Be a Man

Be a Man

Part of a series on Iranian Green Movement. [View Related Entries]

Updated May 12, 2014 at 04:25PM EDT by Brad.

Added Dec 17, 2009 at 05:07AM EST by tokyo.

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Be a Man a social media campaign started by Iranian men that involves taking a picture of oneself wearing the hijab, a head covering traditionally worn by Muslim women, and sharing it online. The subversive photo fad first began on Facebook during the 2009 Iranian protests following the arrest of student activist Majid Tavakoli, who was forced to put on the hijab after being taken into custody for state propaganda.


On December 7th, 2009, Iranian college student and activist Majid Tavakoli was arrested after giving a speech at the Student Day protest in Tehran. Later that day, state-run news agencies reported that he was arrested by the security forces as he sought to flee the campus site “disguised as a woman,” accompanied by a photograph of him dressed in headscarf and robes, looking ashamed:

The Green Movement

On June 12th, 2009, a series of civil protests erupted across Iran following the globally contested reelection of incumbent president Mahjoud Ahmadinejad. During the early onset of the demonstrations, Iranian Twitter users changed the profile avatars to solid green to show their support for the opposition which came to be known as The Green Movement.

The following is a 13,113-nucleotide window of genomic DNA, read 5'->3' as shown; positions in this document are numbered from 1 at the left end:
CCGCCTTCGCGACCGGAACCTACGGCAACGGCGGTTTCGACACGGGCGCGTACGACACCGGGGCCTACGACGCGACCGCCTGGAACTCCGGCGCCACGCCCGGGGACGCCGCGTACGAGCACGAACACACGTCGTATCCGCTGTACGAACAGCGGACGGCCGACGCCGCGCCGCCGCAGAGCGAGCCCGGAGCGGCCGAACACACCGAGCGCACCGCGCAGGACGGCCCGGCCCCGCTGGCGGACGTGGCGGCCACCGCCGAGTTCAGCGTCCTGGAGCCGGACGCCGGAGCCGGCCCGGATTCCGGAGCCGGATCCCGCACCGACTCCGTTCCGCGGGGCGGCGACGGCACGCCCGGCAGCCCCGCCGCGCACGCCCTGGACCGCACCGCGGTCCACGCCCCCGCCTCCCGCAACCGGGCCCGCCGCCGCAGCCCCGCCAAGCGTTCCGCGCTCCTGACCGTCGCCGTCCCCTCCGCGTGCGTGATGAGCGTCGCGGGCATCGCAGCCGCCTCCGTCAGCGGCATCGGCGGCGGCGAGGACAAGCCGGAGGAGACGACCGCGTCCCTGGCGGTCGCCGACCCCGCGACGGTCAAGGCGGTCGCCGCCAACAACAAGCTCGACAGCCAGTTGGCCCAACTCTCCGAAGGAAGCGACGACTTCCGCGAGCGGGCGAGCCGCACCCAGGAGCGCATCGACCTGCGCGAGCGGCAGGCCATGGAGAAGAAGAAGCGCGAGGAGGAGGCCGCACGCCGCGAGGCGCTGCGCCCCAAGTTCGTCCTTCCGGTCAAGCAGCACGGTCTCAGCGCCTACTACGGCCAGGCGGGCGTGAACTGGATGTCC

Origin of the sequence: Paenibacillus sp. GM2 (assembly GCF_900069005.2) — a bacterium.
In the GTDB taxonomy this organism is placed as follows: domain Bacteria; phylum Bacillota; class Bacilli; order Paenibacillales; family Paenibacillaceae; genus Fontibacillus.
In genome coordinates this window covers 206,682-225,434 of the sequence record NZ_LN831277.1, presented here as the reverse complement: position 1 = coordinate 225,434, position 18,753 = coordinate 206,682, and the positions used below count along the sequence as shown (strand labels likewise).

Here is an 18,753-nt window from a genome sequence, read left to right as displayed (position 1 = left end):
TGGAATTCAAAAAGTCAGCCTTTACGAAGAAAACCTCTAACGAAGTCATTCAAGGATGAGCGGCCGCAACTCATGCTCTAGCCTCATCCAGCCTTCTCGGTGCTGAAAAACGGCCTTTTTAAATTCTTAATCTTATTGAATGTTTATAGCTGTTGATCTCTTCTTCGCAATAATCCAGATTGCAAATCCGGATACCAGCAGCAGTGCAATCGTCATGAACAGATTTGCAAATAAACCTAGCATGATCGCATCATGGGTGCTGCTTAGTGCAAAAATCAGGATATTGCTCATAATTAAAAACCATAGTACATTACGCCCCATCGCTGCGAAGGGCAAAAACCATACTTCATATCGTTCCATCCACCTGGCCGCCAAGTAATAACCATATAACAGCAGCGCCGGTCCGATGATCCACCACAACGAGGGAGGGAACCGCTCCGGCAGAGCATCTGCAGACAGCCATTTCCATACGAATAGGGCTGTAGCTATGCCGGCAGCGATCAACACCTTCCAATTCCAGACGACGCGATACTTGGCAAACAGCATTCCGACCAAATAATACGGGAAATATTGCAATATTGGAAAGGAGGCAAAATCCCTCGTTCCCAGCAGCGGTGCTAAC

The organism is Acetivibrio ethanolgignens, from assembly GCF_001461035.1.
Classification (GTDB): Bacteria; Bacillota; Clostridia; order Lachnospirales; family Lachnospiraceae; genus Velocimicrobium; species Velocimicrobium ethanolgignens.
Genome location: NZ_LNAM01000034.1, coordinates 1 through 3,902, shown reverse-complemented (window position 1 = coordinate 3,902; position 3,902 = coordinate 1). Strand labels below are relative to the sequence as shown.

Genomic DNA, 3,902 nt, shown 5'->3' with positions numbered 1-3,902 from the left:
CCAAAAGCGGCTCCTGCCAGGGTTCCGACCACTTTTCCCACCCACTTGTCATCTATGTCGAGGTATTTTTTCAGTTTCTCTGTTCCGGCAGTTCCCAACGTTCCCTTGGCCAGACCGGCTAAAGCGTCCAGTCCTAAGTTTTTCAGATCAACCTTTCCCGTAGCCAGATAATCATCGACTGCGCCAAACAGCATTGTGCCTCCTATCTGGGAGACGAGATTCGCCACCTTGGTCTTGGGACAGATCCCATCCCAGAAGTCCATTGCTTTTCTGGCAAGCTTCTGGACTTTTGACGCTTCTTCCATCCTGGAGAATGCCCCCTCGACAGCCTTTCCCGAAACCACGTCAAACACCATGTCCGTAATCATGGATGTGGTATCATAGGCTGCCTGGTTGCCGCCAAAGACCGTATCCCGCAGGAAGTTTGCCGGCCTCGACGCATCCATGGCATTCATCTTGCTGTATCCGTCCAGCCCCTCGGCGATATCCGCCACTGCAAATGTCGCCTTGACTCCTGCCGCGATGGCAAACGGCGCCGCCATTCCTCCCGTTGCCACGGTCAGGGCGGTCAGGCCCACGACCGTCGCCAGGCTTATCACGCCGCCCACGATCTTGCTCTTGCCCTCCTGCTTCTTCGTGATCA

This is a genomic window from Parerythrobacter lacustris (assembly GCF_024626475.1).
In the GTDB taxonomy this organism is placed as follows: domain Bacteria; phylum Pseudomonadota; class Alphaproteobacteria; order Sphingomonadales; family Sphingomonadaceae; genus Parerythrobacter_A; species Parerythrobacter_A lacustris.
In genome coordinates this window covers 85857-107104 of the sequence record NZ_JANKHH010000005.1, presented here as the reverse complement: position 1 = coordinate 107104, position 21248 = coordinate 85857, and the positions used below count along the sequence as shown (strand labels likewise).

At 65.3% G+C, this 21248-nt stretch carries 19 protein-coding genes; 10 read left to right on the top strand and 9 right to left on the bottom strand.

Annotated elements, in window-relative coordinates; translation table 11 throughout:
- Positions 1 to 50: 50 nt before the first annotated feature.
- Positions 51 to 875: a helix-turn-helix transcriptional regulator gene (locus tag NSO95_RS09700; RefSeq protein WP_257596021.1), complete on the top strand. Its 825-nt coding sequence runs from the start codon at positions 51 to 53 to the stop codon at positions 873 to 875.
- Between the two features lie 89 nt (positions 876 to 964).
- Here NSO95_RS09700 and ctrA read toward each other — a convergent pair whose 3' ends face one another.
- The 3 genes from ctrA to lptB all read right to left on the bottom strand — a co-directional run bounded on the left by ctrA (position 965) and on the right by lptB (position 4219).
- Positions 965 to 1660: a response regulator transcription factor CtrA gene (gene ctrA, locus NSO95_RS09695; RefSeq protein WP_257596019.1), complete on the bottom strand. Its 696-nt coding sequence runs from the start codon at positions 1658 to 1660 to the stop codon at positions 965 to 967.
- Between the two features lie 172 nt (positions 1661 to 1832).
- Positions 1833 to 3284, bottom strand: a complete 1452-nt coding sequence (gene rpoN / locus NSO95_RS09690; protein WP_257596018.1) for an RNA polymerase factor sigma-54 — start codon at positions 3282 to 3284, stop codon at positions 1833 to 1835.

Notable Developments

Facebook Campaign

To express solidarity for the imprisoned activist, hundreds of Iranian men began updating their Facebook profiles with hijabs around their faces. The official “Free Majid Tavakoli” Facebook event[3] was created to further spread the photo campaign.

Elsewhere on the web, several Iranian human rights activists and bloggers[2] openly supported the theory that the photographs were staged under duress by the police authorities in an attempt to humiliate the prominent student activist, citing several witnesses who saw Tavakoli at the protests.

Ahmadinejad Faceswap

Meanwhile, other detractors of the Iranian government photoshopped the faces of Iranian supreme leader Ayatollah Khamanei and President Mahmud Ahmadinejad into Majid’s mugshot image.

Foreign Media Coverage

On December 9th, 2009, The New York Times’ Lede blog[12] covered the story of Majid’s arrest and the controversy. On December 10th, Radio Free Europe also covered the profile trend in an article titled “Men In Hijabs: Iranian Green Movement’s New Tactic.” On December 12th, Global Voices[4] relayed Iranian state news agencies’ claim that he was found dressed as a woman to evade arrest, while raising skepticism as to its legitimacy.

2013 Kurdish Protest

In April 2013, a group of Kurdish men in the Kurdistan province of Iran launched a similar Facebook campaign[9] after the police subjected a convicted criminal to public humiliation by forcing him to march in public while cross-dressed in traditional Kurdish women’s clothing.

Since the launch of the Facebook page “Kurd Men for Equality” on April 18th, more than 9,000 users have joined the group in the first week and at least 150 Kurdish men have pledged their support by posting photographs of themselves in women’s clothing, while women have joined the cause by doing the same in men’s clothes.

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